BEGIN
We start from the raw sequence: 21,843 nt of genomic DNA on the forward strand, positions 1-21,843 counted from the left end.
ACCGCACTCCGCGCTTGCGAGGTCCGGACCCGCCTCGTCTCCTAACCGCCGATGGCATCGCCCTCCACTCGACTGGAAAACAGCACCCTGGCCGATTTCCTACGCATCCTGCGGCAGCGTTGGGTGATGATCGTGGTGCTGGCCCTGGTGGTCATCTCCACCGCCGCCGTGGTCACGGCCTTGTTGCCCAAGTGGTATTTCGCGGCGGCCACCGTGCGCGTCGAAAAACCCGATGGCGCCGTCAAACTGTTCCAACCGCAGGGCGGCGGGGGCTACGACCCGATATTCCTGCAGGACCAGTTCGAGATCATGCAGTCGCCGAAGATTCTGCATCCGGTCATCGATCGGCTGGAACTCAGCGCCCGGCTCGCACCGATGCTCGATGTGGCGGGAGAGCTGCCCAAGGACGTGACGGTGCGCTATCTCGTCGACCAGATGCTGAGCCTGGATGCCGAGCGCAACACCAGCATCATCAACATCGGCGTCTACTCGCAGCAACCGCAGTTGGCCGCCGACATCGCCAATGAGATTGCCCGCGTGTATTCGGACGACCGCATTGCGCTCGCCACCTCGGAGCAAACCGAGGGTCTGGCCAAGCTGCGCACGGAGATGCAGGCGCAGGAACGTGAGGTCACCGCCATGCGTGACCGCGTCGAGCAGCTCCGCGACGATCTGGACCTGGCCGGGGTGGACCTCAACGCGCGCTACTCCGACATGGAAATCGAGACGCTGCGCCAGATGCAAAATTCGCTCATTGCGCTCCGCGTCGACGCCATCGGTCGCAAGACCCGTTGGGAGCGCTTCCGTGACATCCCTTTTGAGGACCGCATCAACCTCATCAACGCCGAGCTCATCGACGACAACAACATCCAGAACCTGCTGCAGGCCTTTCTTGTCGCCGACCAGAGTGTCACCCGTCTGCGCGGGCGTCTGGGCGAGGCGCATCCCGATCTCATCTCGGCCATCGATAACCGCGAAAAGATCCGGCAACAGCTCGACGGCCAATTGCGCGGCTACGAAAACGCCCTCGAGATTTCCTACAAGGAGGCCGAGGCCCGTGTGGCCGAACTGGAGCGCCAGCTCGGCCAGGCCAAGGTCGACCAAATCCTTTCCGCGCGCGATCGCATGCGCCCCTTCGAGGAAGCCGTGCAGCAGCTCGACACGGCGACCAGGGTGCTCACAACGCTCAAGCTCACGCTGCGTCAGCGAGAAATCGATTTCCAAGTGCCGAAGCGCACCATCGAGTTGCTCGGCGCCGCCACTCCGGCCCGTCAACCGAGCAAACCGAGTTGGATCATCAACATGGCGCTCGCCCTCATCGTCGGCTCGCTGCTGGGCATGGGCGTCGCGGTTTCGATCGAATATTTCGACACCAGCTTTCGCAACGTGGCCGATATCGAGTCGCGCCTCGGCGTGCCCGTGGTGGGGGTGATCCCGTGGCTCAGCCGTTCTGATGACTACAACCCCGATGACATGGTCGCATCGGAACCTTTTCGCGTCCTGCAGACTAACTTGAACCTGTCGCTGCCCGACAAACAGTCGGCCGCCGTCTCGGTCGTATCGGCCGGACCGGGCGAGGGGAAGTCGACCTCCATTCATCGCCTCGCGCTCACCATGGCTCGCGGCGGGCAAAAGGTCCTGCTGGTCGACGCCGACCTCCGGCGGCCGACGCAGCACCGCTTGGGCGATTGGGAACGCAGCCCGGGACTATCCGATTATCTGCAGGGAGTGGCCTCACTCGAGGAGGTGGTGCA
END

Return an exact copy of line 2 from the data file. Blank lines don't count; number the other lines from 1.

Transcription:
ACCGCACTCCGCGCTTGCGAGGTCCGGACCCGCCTCGTCTCCTAACCGCCGATGGCATCGCCCTCCACTCGACTGGAAAACAGCACCCTGGCCGATTTCCTACGCATCCTGCGGCAGCGTTGGGTGATGATCGTGGTGCTGGCCCTGGTGGTCATCTCCACCGCCGCCGTGGTCACGGCCTTGTTGCCCAAGTGGTATTTCGCGGCGGCCACCGTGCGCGTCGAAAAACCCGATGGCGCCGTCAAACTGTTCCAACCGCAGGGCGGCGGGGGCTACGACCCGATATTCCTGCAGGACCAGTTCGAGATCATGCAGTCGCCGAAGATTCTGCATCCGGTCATCGATCGGCTGGAACTCAGCGCCCGGCTCGCACCGATGCTCGATGTGGCGGGAGAGCTGCCCAAGGACGTGACGGTGCGCTATCTCGTCGACCAGATGCTGAGCCTGGATGCCGAGCGCAACACCAGCATCATCAACATCGGCGTCTACTCGCAGCAACCGCAGTTGGCCGCCGACATCGCCAATGAGATTGCCCGCGTGTATTCGGACGACCGCATTGCGCTCGCCACCTCGGAGCAAACCGAGGGTCTGGCCAAGCTGCGCACGGAGATGCAGGCGCAGGAACGTGAGGTCACCGCCATGCGTGACCGCGTCGAGCAGCTCCGCGACGATCTGGACCTGGCCGGGGTGGACCTCAACGCGCGCTACTCCGACATGGAAATCGAGACGCTGCGCCAGATGCAAAATTCGCTCATTGCGCTCCGCGTCGACGCCATCGGTCGCAAGACCCGTTGGGAGCGCTTCCGTGACATCCCTTTTGAGGACCGCATCAACCTCATCAACGCCGAGCTCATCGACGACAACAACATCCAGAACCTGCTGCAGGCCTTTCTTGTCGCCGACCAGAGTGTCACCCGTCTGCGCGGGCGTCTGGGCGAGGCGCATCCCGATCTCATCTCGGCCATCGATAACCGCGAAAAGATCCGGCAACAGCTCGACGGCCAATTGCGCGGCTACGAAAACGCCCTCGAGATTTCCTACAAGGAGGCCGAGGCCCGTGTGGCCGAACTGGAGCGCCAGCTCGGCCAGGCCAAGGTCGACCAAATCCTTTCCGCGCGCGATCGCATGCGCCCCTTCGAGGAAGCCGTGCAGCAGCTCGACACGGCGACCAGGGTGCTCACAACGCTCAAGCTCACGCTGCGTCAGCGAGAAATCGATTTCCAAGTGCCGAAGCGCACCATCGAGTTGCTCGGCGCCGCCACTCCGGCCCGTCAACCGAGCAAACCGAGTTGGATCATCAACATGGCGCTCGCCCTCATCGTCGGCTCGCTGCTGGGCATGGGCGTCGCGGTTTCGATCGAATATTTCGACACCAGCTTTCGCAACGTGGCCGATATCGAGTCGCGCCTCGGCGTGCCCGTGGTGGGGGTGATCCCGTGGCTCAGCCGTTCTGATGACTACAACCCCGATGACATGGTCGCATCGGAACCTTTTCGCGTCCTGCAGACTAACTTGAACCTGTCGCTGCCCGACAAACAGTCGGCCGCCGTCTCGGTCGTATCGGCCGGACCGGGCGAGGGGAAGTCGACCTCCATTCATCGCCTCGCGCTCACCATGGCTCGCGGCGGGCAAAAGGTCCTGCTGGTCGACGCCGACCTCCGGCGGCCGACGCAGCACCGCTTGGGCGATTGGGAACGCAGCCCGGGACTATCCGATTATCTGCAGGGAGTGGCCTCACTCGAGGAGGTGGTGCA